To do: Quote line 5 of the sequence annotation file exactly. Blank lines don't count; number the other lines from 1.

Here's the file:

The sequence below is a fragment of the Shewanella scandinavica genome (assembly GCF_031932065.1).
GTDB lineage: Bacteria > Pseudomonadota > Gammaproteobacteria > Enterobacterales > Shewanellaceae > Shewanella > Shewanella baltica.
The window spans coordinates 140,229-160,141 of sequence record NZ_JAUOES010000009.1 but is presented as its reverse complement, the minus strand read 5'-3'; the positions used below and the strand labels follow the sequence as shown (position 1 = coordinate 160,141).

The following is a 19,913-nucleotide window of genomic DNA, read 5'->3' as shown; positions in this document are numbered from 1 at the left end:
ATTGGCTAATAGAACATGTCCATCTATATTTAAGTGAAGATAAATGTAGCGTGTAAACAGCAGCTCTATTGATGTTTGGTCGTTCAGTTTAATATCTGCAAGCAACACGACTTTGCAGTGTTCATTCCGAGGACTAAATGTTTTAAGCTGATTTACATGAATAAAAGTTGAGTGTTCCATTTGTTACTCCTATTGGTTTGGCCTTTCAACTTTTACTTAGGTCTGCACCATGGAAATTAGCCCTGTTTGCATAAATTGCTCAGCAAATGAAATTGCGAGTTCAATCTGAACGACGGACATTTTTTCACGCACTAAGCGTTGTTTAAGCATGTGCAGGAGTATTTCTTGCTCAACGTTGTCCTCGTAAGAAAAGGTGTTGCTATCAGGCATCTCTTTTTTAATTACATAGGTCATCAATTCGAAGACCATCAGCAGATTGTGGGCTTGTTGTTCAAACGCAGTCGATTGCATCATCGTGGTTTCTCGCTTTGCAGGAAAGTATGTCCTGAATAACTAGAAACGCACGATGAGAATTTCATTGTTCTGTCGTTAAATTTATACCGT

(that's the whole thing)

ATTGGCTAATAGAACATGTCCATCTATATTTAAGTGAAGATAAATGTAGCGTGTAAACAGCAGCTCTATTGATGTTTGGTCGTTCAGTTTAATATCTGCAAGCAACACGACTTTGCAGTGTTCATTCCGAGGACTAAATGTTTTAAGCTGATTTACATGAATAAAAGTTGAGTGTTCCATTTGTTACTCCTATTGGTTTGGCCTTTCAACTTTTACTTAGGTCTGCACCATGGAAATTAGCCCTGTTTGCATAAATTGCTCAGCAAATGAAATTGCGAGTTCAATCTGAACGACGGACATTTTTTCACGCACTAAGCGTTGTTTAAGCATGTGCAGGAGTATTTCTTGCTCAACGTTGTCCTCGTAAGAAAAGGTGTTGCTATCAGGCATCTCTTTTTTAATTACATAGGTCATCAATTCGAAGACCATCAGCAGATTGTGGGCTTGTTGTTCAAACGCAGTCGATTGCATCATCGTGGTTTCTCGCTTTGCAGGAAAGTATGTCCTGAATAACTAGAAACGCACGATGAGAATTTCATTGTTCTGTCGTTAAATTTATACCGT